At this time of year when I was a child (unless we were sick), my entire family donned aprons and overalls, and under the exceptional leadership of my mother engaged in the annual rite of spring cleaning. We took down and aired out every curtain and drape, washed the windows with ammonia and newspaper, wiped down the walls and baseboards, organized the garage, and fixed, waxed, polished, mended, and dusted everything in and around our house. To my mother’s dismay, even the thought of doing that in my own house today wears me out. As one now famous lady said in a TV interview a few years ago, "Ain’t nobody got time for that!" Paging Bashful, Doc, Dopey, Happy, Sleepy, Sneezy and Grumpy.
There are various theories on the origins of spring cleaning. In the Jewish tradition, a thorough house cleaning to remove any bread, even the tiniest of crumbs, proceeds Passover, which is traditionally observed in the spring. Many Christians use the forty days of "lent" before Easter, also celebrated in the spring, to cleanse their houses and hopefully their souls. Persians celebrating their New Year’s Day, or Norouz, which falls on the first day of the spring, call it "khooneh takouni," which means, "shaking the house." In colder climates, spring meant turning off the coal furnace, which provided a welcome opportunity to clean the soot build up from the winter off the walls and furnishings.
Whatever the origin, beyond tradition or habit, the reasons for spring cleaning are many. It provides a healthier environment, helps avoid illness from the buildup of crud, helps save money, makes things easier to manage and maintain, makes space for new additions, saves time in the future, and helps clear out the clutter to make it easier to focus on more important things. In spite of all the moans and groans from me, my siblings and even my father, my mother always found it therapeutic and stress relieving.
Take note my election administrator friends! All the reasons for spring cleaning apply to cleaning up your voter rolls. Spring cleaning time is list maintenance time! And this year especially, which is an "off year" for most of you, provides an optimal time to engage in this important task.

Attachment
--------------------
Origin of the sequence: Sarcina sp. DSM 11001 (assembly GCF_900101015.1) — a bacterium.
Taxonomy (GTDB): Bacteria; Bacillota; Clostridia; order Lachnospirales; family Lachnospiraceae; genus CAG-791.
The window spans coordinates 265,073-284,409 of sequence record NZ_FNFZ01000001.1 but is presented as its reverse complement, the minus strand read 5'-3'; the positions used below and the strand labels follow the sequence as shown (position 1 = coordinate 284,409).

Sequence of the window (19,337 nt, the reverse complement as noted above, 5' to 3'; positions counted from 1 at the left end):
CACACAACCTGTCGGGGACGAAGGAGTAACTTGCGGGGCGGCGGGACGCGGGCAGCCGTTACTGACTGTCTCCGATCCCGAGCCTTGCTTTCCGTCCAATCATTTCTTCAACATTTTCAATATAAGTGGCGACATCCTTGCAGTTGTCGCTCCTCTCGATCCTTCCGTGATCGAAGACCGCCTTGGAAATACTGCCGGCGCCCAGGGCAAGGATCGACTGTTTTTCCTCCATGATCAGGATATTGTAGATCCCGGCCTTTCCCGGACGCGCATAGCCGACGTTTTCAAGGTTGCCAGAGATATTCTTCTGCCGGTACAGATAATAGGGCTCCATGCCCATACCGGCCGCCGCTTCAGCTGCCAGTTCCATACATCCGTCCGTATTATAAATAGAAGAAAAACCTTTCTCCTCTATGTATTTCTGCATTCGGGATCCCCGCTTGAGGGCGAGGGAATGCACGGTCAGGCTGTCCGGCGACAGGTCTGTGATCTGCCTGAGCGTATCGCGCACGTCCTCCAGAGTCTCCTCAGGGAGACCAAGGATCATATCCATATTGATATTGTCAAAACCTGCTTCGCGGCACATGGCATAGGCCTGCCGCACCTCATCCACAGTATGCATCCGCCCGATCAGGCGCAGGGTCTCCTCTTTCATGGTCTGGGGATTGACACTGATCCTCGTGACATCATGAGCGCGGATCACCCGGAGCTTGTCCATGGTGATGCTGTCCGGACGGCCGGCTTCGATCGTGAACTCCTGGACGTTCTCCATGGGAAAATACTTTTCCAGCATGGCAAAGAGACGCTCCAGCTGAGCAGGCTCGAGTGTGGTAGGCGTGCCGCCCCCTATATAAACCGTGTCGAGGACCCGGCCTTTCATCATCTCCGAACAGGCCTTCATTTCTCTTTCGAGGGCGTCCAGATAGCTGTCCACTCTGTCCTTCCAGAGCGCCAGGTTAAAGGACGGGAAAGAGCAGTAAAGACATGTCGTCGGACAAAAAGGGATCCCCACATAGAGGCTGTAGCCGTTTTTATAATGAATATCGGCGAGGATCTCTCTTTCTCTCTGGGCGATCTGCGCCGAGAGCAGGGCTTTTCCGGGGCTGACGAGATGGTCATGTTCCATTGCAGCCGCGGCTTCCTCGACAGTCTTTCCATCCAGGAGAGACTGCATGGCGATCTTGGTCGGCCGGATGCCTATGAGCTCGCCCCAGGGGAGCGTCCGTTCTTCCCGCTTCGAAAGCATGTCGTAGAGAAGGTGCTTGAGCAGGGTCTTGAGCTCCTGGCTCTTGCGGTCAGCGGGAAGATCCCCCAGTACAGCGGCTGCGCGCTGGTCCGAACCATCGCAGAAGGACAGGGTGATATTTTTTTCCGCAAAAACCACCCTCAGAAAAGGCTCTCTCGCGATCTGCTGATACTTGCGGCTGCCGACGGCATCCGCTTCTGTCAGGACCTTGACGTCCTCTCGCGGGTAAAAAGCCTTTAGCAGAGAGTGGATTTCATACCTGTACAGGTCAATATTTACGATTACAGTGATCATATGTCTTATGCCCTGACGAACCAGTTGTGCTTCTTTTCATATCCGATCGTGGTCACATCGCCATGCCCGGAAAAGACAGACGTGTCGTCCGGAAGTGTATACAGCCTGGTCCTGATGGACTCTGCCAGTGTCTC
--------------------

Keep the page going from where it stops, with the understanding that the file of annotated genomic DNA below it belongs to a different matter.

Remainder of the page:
In addition to the above reasons, I can give you a few more. Accurate lists encourage more voter confidence. Clean rolls ensure that legitimate votes are not diluted. Correct poll books reduce lines. Verified names means fewer provisional ballots, which we know creates time-consuming follow-up. Error-free lists prevent disenfranchisement. Engaging in cleanup now, when there are no immediately upcoming elections (sorry Virginia and New Jersey), gives us the time we need to investigate any discrepancies ensuring that when the next election rolls around, all eligible voters are able to participate without any hassles.
Spring cleaning is a bit of an art and a science – and so is list maintenance. The EAC is here to help with tools and best practices. March is our GamePlan17 "List Maintenance" month. Start by reviewing your plan (and if you don’t have one, now is the time to make one), check to be sure you are following all the legal requirements, be sure you are using the most up-to-date databases, and start sweeping and scrubbing. Check out our website for information and call us if you need help. This chore really is important. It’s in the best interest of every election official and voter to have clean, accurate lists. As my mother would tell you, it keeps you healthy, saves time and money, and it’s good for your soul. So, heigh ho! Get to work! You got this!
An U.S. Election Assistance Commission blog written by EAC Chairwoman Christy McCormick